VH: I remember that time very well. My family and I were in the western part of Ukraine when I saw an announcement that veterinarians were needed at the border. I called without thinking, as I knew that I had to do something. Several months later, I joined IFAW as operations coordinator.
ME: Because of the war, I left my home in Kyiv and moved to Brussels [and] started looking for a job in the field of advocacy. And a miracle happened: I came across an IFAW vacancy that combined what I know and love—advocacy in Ukraine and helping animals.
how have you been helping animals/people impacted by the war over the past year?
VH: After the outbreak of war, our clinic continued to operate despite all the difficulties. During shelling and air raids, in times of acute need, even at night.
KK: Like millions of other Ukrainians, my family and I have been sending donations to volunteers supporting Ukrainian army, families, and kids in need.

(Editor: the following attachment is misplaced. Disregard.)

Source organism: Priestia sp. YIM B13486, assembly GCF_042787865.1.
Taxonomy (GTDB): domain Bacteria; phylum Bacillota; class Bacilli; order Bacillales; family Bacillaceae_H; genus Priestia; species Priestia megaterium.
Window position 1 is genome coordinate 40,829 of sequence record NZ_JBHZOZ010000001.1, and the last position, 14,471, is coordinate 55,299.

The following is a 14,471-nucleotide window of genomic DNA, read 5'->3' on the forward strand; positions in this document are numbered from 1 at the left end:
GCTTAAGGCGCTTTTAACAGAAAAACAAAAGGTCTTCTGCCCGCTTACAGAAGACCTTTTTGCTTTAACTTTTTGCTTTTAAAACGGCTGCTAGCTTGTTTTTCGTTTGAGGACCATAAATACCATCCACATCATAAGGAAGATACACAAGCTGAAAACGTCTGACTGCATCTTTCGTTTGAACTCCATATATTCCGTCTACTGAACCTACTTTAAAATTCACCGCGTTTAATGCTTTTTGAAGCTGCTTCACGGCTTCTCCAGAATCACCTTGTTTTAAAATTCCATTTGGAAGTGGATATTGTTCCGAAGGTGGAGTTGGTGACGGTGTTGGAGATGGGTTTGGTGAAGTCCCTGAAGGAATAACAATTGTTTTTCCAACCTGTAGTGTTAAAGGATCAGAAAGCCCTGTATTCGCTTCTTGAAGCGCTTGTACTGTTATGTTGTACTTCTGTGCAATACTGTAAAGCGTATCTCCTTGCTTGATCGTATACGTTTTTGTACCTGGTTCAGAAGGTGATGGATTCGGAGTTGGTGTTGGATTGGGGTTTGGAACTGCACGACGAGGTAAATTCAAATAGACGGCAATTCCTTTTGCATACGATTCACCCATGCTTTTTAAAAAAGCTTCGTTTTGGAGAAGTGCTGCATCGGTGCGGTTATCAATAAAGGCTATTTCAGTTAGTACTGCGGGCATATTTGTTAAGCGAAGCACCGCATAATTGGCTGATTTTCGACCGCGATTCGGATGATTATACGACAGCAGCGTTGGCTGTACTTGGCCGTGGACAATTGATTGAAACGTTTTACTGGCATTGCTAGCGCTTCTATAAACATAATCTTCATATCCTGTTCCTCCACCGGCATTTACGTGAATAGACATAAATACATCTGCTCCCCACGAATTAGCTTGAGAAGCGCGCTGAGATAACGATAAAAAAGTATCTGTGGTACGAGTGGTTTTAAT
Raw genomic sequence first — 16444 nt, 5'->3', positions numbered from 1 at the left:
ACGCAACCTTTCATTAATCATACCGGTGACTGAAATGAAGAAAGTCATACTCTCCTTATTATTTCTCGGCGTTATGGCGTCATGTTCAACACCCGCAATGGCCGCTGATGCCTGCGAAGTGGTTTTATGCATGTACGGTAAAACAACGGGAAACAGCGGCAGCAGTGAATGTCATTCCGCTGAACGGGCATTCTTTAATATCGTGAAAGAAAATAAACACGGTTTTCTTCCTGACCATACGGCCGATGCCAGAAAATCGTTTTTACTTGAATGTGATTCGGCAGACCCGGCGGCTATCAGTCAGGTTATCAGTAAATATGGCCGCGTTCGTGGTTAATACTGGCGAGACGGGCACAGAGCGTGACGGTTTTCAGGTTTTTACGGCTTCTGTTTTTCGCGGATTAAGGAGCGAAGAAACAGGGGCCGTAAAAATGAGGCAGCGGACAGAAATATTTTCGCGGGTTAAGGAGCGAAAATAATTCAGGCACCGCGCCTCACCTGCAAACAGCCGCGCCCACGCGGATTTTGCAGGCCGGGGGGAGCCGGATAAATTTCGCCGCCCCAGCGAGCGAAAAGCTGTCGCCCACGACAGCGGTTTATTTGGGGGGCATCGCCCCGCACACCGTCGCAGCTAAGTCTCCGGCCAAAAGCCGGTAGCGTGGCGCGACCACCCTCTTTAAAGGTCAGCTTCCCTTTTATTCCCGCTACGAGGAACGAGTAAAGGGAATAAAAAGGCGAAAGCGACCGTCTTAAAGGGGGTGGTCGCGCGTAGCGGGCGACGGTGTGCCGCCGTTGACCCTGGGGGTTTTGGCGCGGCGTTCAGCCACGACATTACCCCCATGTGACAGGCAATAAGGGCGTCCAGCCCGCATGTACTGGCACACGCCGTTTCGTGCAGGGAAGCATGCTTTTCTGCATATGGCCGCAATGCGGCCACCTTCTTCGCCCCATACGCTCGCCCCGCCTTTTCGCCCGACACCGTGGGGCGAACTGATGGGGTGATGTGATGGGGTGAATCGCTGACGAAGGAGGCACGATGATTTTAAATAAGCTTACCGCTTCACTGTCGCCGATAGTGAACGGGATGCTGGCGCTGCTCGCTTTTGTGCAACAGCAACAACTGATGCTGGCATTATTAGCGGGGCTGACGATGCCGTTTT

ME: At the outbreak of war and even before the war, I helped at some small dog shelters, periodically [donating] money for the treatment of animals.
NG: The very least I could do: I gave a home to a cat, which soldiers found in December 2022 near Bakhmut. The soldiers had named him Private Ryan. It was obvious that he used to live in a high-income family—[he is] used to riding in the car, knows how to use the cat carrier—but had spent months and months starving.
how are you currently helping animals/people impacted by the war?
VH: I am in 24-hour contact with Ukrainian volunteers from whom I receive information about incidents, and in contact with animal shelters that we help and charities that we cooperate with. I also do a lot of consultations on veterinary issues. A main focus for us is the evacuation of wild animals from hot spots, from de-occupied cities. A recent evacuation was of a lion from the Sumy region. The lion could not walk and was very emaciated and frightened.